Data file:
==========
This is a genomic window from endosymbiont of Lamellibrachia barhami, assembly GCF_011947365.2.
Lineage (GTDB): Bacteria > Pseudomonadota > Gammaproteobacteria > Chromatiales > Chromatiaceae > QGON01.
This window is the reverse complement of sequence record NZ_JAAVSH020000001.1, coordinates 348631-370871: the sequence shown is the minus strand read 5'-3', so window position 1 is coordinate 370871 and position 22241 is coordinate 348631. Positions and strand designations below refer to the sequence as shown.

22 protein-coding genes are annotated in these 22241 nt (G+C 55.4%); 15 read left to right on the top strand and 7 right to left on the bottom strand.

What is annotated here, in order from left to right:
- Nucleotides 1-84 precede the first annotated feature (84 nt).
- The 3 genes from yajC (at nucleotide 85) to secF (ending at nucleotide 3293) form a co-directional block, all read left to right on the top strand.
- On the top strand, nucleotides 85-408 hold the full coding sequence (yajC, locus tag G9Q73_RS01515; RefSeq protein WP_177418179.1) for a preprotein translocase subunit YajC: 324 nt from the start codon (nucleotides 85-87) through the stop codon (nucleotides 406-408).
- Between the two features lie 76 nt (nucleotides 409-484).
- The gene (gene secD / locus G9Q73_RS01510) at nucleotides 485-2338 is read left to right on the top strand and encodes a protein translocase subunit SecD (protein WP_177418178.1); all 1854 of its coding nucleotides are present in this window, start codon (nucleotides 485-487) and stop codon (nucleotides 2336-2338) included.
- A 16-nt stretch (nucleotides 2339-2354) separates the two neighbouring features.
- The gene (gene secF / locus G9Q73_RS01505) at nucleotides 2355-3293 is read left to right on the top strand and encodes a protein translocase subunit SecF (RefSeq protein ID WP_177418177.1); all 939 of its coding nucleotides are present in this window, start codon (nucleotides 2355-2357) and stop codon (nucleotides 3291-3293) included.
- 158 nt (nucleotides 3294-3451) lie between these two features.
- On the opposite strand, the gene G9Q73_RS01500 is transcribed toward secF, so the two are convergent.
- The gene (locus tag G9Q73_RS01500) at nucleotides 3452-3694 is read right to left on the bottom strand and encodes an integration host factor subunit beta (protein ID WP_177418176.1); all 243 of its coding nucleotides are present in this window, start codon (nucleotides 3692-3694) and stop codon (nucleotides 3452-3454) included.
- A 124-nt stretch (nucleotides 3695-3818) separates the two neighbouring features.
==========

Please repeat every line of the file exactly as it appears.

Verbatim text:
This is a genomic window from endosymbiont of Lamellibrachia barhami, assembly GCF_011947365.2.
Lineage (GTDB): Bacteria > Pseudomonadota > Gammaproteobacteria > Chromatiales > Chromatiaceae > QGON01.
This window is the reverse complement of sequence record NZ_JAAVSH020000001.1, coordinates 348631-370871: the sequence shown is the minus strand read 5'-3', so window position 1 is coordinate 370871 and position 22241 is coordinate 348631. Positions and strand designations below refer to the sequence as shown.

22 protein-coding genes are annotated in these 22241 nt (G+C 55.4%); 15 read left to right on the top strand and 7 right to left on the bottom strand.

What is annotated here, in order from left to right:
- Nucleotides 1-84 precede the first annotated feature (84 nt).
- The 3 genes from yajC (at nucleotide 85) to secF (ending at nucleotide 3293) form a co-directional block, all read left to right on the top strand.
- On the top strand, nucleotides 85-408 hold the full coding sequence (yajC, locus tag G9Q73_RS01515; RefSeq protein WP_177418179.1) for a preprotein translocase subunit YajC: 324 nt from the start codon (nucleotides 85-87) through the stop codon (nucleotides 406-408).
- Between the two features lie 76 nt (nucleotides 409-484).
- The gene (gene secD / locus G9Q73_RS01510) at nucleotides 485-2338 is read left to right on the top strand and encodes a protein translocase subunit SecD (protein WP_177418178.1); all 1854 of its coding nucleotides are present in this window, start codon (nucleotides 485-487) and stop codon (nucleotides 2336-2338) included.
- A 16-nt stretch (nucleotides 2339-2354) separates the two neighbouring features.
- The gene (gene secF / locus G9Q73_RS01505) at nucleotides 2355-3293 is read left to right on the top strand and encodes a protein translocase subunit SecF (RefSeq protein ID WP_177418177.1); all 939 of its coding nucleotides are present in this window, start codon (nucleotides 2355-2357) and stop codon (nucleotides 3291-3293) included.
- 158 nt (nucleotides 3294-3451) lie between these two features.
- On the opposite strand, the gene G9Q73_RS01500 is transcribed toward secF, so the two are convergent.
- The gene (locus tag G9Q73_RS01500) at nucleotides 3452-3694 is read right to left on the bottom strand and encodes an integration host factor subunit beta (protein ID WP_177418176.1); all 243 of its coding nucleotides are present in this window, start codon (nucleotides 3692-3694) and stop codon (nucleotides 3452-3454) included.
- A 124-nt stretch (nucleotides 3695-3818) separates the two neighbouring features.